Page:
Dynamic Benefits of the Tax Reform Panel’s Recommendations

May 30, 2006

The U.S. Treasury’s Office of Tax Analysis (OTA) has released a dynamic scoring of the economic benefits of three fundamental tax reform plans—including two plans suggested in the final recommendations of the President’s Advisory Panel on Federal Tax Reform last November.

The OTA analyzed two tax plans recommended by the tax reform panel—the “Growth and Investment Tax Plan” and the “Simplified Income Tax Plan”—as well as a progressive consumption tax plan modeled after the late David Bradford’s “X Tax.”

The OTA scored the plans using three popular macroeconomic growth models: the Solow growth model, the Ramsey growth model, and an overlapping-generations life-cycle model.

Here’s the bottom line on the likely economic benefits of enacting the tax plans:

This paper examines the economic growth effects of three of the tax reform options discussed by the Tax Panel. We find that the options that move the tax system in the direction of a consumption tax base the most, the Progressive Consumption Tax and Growth and Investment Tax Plan, provide the greatest increases in capital accumulation and national output. This result is consistent with a wide body of previous research…

Table 3 shows the effects of the Progressive Consumption Tax on selected economic aggregates. We expect that a switch to a consumption tax would lead to more saving and investment which would translate into higher levels of output and eventually into higher levels of consumption.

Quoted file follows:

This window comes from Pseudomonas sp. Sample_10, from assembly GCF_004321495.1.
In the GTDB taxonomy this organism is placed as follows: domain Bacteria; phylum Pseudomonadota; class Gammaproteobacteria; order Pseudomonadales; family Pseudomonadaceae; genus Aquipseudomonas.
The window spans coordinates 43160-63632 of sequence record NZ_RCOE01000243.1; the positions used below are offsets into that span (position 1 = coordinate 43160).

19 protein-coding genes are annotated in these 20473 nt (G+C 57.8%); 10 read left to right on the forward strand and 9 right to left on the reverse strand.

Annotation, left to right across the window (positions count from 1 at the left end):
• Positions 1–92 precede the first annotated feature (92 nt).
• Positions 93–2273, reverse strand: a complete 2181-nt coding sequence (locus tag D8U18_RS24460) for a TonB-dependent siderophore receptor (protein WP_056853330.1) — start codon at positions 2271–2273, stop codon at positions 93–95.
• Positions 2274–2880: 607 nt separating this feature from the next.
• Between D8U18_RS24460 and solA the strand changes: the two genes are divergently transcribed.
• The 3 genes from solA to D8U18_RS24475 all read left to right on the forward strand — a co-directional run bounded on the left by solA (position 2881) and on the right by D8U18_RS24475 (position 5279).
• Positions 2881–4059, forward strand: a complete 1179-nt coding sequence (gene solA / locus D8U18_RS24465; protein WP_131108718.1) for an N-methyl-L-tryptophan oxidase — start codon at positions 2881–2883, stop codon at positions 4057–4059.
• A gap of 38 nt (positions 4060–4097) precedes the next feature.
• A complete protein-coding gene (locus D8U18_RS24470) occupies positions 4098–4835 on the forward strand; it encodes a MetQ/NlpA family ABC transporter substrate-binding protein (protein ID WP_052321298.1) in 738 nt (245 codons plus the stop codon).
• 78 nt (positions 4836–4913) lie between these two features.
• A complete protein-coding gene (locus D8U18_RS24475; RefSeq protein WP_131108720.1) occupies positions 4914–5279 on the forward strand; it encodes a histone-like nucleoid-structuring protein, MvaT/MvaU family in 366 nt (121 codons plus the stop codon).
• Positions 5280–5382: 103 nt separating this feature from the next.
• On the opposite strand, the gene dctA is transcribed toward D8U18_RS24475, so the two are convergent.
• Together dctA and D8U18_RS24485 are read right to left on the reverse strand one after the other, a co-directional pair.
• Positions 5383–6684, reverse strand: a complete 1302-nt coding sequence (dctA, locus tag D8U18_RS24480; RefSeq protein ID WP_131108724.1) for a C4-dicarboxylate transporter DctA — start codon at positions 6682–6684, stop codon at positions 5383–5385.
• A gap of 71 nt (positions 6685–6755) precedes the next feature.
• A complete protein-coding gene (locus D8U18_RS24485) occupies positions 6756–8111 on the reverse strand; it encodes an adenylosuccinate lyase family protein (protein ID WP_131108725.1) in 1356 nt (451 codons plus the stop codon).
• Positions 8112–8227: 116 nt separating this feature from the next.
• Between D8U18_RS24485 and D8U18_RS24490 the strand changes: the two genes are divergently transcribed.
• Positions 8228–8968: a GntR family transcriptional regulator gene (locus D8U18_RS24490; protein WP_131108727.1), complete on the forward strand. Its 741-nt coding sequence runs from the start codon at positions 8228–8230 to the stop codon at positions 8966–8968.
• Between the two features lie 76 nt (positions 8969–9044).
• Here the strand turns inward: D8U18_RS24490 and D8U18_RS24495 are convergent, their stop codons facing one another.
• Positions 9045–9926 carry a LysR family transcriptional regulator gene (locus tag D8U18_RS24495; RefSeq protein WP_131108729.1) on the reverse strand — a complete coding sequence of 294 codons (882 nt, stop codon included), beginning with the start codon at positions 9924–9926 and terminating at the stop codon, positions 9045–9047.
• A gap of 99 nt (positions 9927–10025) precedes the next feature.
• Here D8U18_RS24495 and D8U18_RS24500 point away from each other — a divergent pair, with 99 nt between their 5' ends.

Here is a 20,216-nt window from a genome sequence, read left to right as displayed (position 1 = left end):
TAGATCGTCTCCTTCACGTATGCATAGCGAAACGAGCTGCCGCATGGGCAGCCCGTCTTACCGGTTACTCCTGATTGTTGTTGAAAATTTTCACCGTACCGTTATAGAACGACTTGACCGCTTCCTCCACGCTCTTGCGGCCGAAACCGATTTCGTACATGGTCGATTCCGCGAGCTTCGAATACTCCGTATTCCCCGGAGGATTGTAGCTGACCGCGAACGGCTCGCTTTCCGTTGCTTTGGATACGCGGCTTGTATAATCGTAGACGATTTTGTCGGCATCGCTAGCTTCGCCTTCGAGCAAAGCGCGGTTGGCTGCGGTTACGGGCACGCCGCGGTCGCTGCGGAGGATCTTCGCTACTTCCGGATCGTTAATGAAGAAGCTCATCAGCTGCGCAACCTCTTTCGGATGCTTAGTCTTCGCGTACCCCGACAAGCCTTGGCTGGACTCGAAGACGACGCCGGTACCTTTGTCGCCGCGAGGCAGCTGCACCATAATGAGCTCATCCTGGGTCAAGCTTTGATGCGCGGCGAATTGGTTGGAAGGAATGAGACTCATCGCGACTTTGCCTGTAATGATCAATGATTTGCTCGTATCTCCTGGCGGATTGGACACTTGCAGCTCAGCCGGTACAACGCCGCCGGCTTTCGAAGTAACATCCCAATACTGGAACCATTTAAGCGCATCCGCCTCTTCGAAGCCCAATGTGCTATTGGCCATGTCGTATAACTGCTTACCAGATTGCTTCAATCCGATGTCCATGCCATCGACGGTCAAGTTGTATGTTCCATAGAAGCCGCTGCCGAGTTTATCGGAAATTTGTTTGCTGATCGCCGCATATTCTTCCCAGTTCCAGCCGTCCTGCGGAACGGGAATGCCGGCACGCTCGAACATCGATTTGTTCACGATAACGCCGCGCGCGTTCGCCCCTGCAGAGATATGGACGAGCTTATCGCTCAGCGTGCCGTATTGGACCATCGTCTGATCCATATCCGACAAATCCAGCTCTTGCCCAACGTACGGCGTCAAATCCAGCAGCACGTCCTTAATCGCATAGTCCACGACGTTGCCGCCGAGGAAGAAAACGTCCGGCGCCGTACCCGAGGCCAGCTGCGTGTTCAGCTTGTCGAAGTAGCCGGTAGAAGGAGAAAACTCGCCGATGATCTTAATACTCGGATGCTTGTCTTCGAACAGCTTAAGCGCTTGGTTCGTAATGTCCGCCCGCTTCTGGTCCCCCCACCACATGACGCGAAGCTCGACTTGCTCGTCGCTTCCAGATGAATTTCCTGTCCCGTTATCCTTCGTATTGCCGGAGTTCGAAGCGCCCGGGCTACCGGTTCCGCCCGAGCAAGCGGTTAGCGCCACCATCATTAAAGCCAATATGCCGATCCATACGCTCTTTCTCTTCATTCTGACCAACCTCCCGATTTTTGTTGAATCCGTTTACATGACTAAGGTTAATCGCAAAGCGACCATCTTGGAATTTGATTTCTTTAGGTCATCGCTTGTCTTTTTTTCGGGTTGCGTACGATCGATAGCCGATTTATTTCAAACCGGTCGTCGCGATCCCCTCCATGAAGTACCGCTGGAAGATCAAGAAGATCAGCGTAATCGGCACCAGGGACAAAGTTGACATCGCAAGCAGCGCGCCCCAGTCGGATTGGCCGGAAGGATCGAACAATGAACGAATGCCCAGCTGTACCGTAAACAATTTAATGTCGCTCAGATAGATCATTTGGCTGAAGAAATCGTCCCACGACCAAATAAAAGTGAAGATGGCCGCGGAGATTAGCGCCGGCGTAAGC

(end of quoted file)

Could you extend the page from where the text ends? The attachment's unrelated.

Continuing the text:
Each of our three models obtains these qualitative results. In the long-run, for example, the capital stock compared to the baseline increases by 27.9 percent in the Ramsey model, 14.0 percent in the OLG model, and by 8.0 percent in the Solow model.

This leads to an increase in national income (Net National Product) of 6.0 percent in the Ramsey model, 2.8 percent in the OLG model and by 1.9 percent in the Solow model, while consumption rises by 5.5 percent in the Ramsey model, 2.2 percent in the OLG model, and 1.9 percent in the Solow model.

These results are similar to other estimates of consumption tax reforms found in the literature.

Here’s Table 3 from the paper, which contains the estimates of the plans’ effects on growth, labor supply, consumption and more (click to enlarge):

Read the full paper here (PDF).

(Link via Tax Prof Blog.)



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